Grab my chore list for kids by age to help you teach your kids to help more as they grow.
Write things down
While my memory is improving day by day, I often have the functional memory of a grapefruit. I have to write EVERYTHING down if I want to have a snowball’s chance in hell of remembering anything from one minute to the next, much less hours or days later.
While I use 5-subject notebooks to write my everything down in, you can certainly use something smaller. A pocket-size notebook would certainly suffice. Or you could keep a journal in your purse to make note of ideas that arise while you’re out and about. You could also use a day planner to write down appointments and take notes.
Keep a grocery list. Do a brain dump. Note ideas for projects at work. Write your plans for the day. Use a six most important things to do list. Plan your meals for the week. Put down any ideas about any topic that you want to be able to find later.
Make schedules and set deadlines
For any project you’re working on, you want to make a schedule and set deadlines to get it done. Don’t just set a due date and forget about it until you see it on your calendar two days from now. Break it down into smaller deliverables and put “do” dates on your calendar for when you’re going to get that step done.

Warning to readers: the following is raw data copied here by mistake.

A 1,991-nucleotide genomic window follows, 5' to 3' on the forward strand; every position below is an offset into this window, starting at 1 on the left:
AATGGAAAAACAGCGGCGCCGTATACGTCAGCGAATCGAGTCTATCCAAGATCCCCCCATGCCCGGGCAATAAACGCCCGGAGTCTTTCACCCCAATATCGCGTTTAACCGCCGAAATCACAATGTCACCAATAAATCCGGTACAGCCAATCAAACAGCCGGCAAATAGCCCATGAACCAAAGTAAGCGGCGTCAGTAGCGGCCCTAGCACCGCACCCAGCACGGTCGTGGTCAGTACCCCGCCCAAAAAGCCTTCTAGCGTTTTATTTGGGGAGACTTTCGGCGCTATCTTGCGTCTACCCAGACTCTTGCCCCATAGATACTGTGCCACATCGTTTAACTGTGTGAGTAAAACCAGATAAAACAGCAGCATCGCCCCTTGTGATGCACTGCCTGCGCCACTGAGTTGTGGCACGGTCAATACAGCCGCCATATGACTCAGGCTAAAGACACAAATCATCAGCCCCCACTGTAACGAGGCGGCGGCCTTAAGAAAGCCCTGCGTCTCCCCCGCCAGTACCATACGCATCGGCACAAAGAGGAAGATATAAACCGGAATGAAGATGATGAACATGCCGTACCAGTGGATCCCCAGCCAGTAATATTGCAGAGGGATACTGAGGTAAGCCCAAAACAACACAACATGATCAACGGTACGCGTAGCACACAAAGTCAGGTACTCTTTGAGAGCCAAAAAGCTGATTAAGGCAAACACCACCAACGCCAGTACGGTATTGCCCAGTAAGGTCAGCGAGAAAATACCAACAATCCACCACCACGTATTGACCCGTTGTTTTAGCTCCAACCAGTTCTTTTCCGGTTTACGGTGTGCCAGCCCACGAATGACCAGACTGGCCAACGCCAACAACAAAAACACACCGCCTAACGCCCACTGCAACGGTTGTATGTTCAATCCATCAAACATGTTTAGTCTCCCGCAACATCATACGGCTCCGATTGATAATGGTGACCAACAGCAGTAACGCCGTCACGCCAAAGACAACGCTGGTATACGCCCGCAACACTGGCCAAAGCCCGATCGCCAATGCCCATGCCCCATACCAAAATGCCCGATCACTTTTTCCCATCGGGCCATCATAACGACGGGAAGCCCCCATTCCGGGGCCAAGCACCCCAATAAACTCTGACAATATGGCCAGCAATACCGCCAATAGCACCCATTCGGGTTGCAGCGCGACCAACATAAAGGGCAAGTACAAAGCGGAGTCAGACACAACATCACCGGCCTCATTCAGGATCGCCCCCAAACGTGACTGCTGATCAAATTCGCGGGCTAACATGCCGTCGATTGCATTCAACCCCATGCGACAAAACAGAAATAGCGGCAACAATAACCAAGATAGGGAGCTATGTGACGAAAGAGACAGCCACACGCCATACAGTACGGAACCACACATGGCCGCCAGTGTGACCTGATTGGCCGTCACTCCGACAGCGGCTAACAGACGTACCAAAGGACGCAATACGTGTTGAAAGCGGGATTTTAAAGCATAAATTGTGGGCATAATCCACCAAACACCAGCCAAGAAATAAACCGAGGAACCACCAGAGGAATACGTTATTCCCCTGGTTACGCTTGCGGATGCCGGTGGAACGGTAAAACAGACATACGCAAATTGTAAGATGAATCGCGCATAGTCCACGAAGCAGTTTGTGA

For example, I’m writing a book. Obviously, I can’t just put “write a book” on my calendar one day and expect to have it done. I have to break it down into chapters, outline the chapters, and work on one segment of the outline at a time. Then I have to schedule blocks of time to work on those segments on my calendar, and keep those appointments like I would if I was meeting with a big muckety-muck about a project I wanted to do for them.
One of my Messages From the Wall says, “Every time you say you will do something and end up not doing it, you are committing a sin to yourself.” — Chinmai Swami. To me, that’s the worst sin to commit: a sin to yourself. If you don’t have personal integrity with yourself, you’re nowhere. You’re nobody. You’re nothing.
Keep (and buy) only what you need
Go all Marie Kondo on your possessions. Ask yourself for every item you own: Does it spark joy? If not, get rid of it. Donate it to Goodwill or your local women’s shelter. You may find you have more than one of the same thing. Pots, pans, kitchen utensils, collectibles, kids’ toys, you can find duplicates anywhere. I recently realized I have three of the exact same hot pink t-shirt. Two of them are going to the local shelter.
Avoid bargains for the sake of being bargains. If you don’t need 20 lbs of boneless, skinless chicken breasts, and don’t have the space in your freezer to portion it out and freeze it, it doesn’t matter that it’s on sale for 99¢ a pound. It would go to waste in your fridge. The same goes for bedding, linens, clothes, shoes, you name it.
Getting organized will save you hours upon hours, energy upon energy, and stress upon stress. Keeping your stress level low will add hours or even years to your life. And staying organized will spark joy in your longer, healthier life.